A little late now, but Catherine Kudlick wrote a great piece on Labor Day without Telethons.
Paul Longmore would have had a lot to say today, the first Labor Day without telethons and without Jerry Lewis. His deeply-researched book, Telethons: Spectacle, Disability and the Business of Charity suggests that he’d be thinking big picture.
Most obituaries praised Lewis as an entertainer and philanthropist. But surprisingly few touched on the fact that the comedian did more than any other single person to influence the lives of 1 in 5 Americans, people with disabilities. History will show that Lewis’s personal and philanthropic success came at an enormous price.
Kudlick writes that Lewis’ pitch was based on stigma:
Imagine hearing yourself being spoken about in such a disparaging way in front of millions, with your parents right there as part of the show. Imagine watching from home, with these yearly programs being the only time anyone ever talked about people like you. And imagine carrying these ideas of being a burden inside as you grew into adulthood.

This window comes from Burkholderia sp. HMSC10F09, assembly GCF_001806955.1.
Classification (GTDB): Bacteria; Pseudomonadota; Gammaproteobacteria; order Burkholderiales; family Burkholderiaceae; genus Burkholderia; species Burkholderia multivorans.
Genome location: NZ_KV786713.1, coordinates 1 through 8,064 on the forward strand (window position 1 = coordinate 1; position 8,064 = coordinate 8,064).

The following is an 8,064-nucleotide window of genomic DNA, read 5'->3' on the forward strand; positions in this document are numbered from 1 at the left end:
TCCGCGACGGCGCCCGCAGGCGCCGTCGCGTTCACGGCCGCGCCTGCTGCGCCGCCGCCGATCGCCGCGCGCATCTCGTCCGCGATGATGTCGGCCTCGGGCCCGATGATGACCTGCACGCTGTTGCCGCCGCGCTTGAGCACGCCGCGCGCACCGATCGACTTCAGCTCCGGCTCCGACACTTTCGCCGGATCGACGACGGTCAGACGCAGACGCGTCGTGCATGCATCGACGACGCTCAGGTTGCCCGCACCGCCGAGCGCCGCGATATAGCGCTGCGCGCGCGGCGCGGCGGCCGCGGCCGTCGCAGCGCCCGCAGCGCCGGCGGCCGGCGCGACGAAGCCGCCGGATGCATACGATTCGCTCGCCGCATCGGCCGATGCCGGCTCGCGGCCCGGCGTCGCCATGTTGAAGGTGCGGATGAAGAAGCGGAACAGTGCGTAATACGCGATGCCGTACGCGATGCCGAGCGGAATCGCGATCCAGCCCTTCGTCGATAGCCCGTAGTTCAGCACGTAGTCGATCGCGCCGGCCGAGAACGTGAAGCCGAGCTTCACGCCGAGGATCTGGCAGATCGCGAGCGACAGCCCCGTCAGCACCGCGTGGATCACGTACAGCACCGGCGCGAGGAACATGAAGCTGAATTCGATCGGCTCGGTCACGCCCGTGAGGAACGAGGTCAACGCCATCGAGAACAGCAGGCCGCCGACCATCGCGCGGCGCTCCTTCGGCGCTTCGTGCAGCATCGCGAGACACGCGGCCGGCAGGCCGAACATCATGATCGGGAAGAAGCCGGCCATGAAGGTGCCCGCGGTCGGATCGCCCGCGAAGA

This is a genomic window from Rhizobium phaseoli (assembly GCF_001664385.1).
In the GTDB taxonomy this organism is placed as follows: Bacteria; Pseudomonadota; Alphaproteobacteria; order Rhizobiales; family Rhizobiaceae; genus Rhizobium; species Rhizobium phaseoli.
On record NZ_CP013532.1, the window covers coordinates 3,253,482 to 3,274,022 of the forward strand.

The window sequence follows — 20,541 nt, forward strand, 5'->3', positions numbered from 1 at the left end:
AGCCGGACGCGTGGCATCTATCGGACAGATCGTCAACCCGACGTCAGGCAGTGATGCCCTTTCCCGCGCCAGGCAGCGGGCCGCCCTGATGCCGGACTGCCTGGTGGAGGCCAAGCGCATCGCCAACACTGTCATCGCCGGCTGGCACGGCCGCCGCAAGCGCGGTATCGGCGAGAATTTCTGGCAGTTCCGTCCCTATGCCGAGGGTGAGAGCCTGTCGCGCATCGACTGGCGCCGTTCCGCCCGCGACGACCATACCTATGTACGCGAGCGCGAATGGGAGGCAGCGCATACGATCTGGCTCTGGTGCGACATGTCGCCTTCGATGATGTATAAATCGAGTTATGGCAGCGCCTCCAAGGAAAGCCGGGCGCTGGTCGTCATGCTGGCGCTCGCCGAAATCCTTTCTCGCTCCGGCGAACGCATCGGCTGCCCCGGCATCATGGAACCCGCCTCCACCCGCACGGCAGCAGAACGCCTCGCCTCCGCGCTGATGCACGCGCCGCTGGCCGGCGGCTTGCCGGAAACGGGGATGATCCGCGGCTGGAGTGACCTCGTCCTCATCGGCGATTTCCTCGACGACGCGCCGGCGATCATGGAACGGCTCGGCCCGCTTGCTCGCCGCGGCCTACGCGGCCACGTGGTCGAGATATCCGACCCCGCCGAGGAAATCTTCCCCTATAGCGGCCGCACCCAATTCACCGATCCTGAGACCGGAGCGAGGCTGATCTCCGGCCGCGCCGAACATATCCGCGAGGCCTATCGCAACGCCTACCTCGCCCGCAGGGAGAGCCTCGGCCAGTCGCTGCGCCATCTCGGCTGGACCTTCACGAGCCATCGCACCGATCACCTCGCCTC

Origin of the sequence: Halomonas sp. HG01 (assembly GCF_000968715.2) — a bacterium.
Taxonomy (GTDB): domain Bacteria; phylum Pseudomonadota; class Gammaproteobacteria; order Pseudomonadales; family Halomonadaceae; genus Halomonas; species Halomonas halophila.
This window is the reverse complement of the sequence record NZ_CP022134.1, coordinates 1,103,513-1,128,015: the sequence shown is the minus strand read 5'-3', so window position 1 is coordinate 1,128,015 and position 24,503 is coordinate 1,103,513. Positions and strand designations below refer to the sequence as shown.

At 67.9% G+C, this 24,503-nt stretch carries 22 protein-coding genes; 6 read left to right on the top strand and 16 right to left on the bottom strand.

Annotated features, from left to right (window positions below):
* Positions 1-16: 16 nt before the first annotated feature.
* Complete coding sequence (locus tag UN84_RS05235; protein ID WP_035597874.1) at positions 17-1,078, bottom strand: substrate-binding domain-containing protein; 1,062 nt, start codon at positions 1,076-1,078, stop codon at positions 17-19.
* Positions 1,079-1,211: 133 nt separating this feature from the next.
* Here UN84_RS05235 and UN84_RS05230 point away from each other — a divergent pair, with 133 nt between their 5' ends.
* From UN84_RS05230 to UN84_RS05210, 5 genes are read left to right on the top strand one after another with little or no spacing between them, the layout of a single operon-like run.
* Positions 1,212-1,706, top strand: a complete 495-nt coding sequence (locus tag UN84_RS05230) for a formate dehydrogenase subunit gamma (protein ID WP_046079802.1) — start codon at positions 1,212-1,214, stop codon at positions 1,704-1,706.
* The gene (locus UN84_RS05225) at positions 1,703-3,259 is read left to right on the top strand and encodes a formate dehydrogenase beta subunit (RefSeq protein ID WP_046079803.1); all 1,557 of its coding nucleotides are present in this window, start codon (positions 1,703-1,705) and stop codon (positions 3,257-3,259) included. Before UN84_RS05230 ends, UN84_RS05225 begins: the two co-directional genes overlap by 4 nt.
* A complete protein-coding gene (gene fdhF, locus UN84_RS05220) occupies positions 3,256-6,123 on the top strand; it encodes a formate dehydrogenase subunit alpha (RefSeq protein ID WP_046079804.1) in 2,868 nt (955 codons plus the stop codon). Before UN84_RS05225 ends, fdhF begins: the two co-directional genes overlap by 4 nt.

Certainly the stories that inspired donors to give money to help “the less fortunate” were not ones that would lead them to hire, date, or discover the unique perspective of a person with a disability. By rarely showing adults, the programs ignored the reality that many disabled people grew up to lead rewarding lives.
Pity-based philanthropy never actually solves problems, at least without making new ones.